‘So far, all of the studies I’ve seen, whether it’s for Pfizer, Moderna, or some of the other vaccines too, are suggesting that a third injection is increasing protection substantially, including protection against severe disease and death.’
However, he believes there is less evidence so far on whether the third dose carries a similar risk of adverse events, citing the elevated – but still rare – risk of myocarditis, particularly after a second dose of mRNA vaccines.
‘We don’t know yet whether a third booster dose is the same risk as it is after the second dose,’ he said. ‘You have to consider whether the extra level of protection from a third dose is worth the potential extra risk of other further adverse events.
‘The data is not clear on that yet.’

ATAGI has already recommended severely immunocompromised people receive third doses and flagged that a future booster program is ‘likely’.

Professor Collignon also believes the need for a booster shot will vary substantially – even within specific age groups – and says further carefully staged studies, including using placebos, are required.
‘It’s probably going to be an uneven distribution of people [who need a booster] – some have got much more underlying disease than others,’ he said.
He also believes that there is no need to fast-track booster shots for most people, including healthcare workers such as himself.
‘Most people aren’t even six months after vaccination yet. [Also], I reckon the best time we’re going to have in Australia is December till about May next year,’ he said.
‘We’re in a much better position [than northern hemisphere countries], with higher vaccination rates, better weather, better accommodation, and more recent vaccines.
‘So I do not think we have to rush this.’
Professor Collignon anticipates the greatest challenge to people’s immune systems will arrive next winter.
‘I think we should see what happens in Canada, the UK and Scandinavia, and other places and make our decision,’ he said.
‘And if we have to give lots of boosters, we can give [them] in February, March, April next year.’
Professor Godfrey also believes the seasons could be an important factor in the rollout of a booster program.
‘I think you can see the trends in the northern and southern hemispheres, the disease tends to spread more aggressively in the colder months,’ he said.
‘That’s not that surprising just by the way people behave and potentially by the way the virus can survive.’
High vaccination rates in Australia will remain an important factor in how we manage next winter, he believes – but the scenario will not be clear until closer to that time.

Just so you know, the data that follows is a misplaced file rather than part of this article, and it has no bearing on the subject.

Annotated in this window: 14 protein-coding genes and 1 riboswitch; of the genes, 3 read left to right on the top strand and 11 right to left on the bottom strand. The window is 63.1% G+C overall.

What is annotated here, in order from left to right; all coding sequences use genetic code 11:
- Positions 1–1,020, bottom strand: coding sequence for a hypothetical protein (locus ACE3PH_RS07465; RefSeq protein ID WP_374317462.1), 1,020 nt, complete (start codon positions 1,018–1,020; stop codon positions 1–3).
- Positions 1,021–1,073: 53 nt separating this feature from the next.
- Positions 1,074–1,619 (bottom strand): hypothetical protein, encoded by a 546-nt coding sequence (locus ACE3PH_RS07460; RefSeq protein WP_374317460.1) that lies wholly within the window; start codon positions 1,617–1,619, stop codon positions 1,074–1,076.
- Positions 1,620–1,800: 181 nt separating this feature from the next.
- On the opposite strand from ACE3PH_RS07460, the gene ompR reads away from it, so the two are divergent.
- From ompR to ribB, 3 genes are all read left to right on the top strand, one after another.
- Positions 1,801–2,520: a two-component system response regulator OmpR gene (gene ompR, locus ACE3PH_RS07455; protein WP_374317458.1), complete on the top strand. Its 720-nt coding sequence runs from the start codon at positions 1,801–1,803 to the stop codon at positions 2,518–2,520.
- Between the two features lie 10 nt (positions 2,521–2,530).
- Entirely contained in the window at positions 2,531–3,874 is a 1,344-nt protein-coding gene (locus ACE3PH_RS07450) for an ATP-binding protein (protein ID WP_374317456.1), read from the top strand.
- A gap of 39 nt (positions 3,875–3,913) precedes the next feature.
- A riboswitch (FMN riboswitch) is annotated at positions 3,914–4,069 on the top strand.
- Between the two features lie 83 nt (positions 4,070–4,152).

‘I think a big part of what will help us as we unlock and go back to relatively normal life is the fact that we’re coming into warmer months in Australia,’ Professor Godfrey said.
‘What happens beyond that, as we come back into the colder months, who knows?
‘It might be a time when we are wiser about vaccination waning and the impact of boosters, and that might change people’s thinking about how important it is to have a booster.
‘The information is emerging daily. I always feel concerned when I hear people talking with absolute confidence about what should or should not happen, because the data just isn’t in yet.
‘I’m always trying to keep an open mind about what’s going to be the best way forward.’
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Dr Anthony Cletus McCarthy   21/10/2021 7:59:32 AM

There appears to be much more evidence for the benefits of a 6 month Pfizer boosters in the older/vulnerable population than there is for vaccinating healthy teenagers.

Dr Philippa Anne Adams   21/10/2021 11:02:12 AM

Again, why are we talking boosters when many in the world have had no vaccine at all. That is where the next variant will come from if this remains the case

Dr Paul Jenkinson   21/10/2021 2:37:18 PM

It is when a virus has a more difficult task to infect someone that variants are more likely to be created.Or at least that was the teaching when I was a boy.Someone correct me if I am wrong.
The vaccinated presumably are therefore more likely to be the source of variants as they carry the same viral loads as the unvaccinated but fortunately are less likely to be symptomatic .
So what is the rationale for Covid mandates again?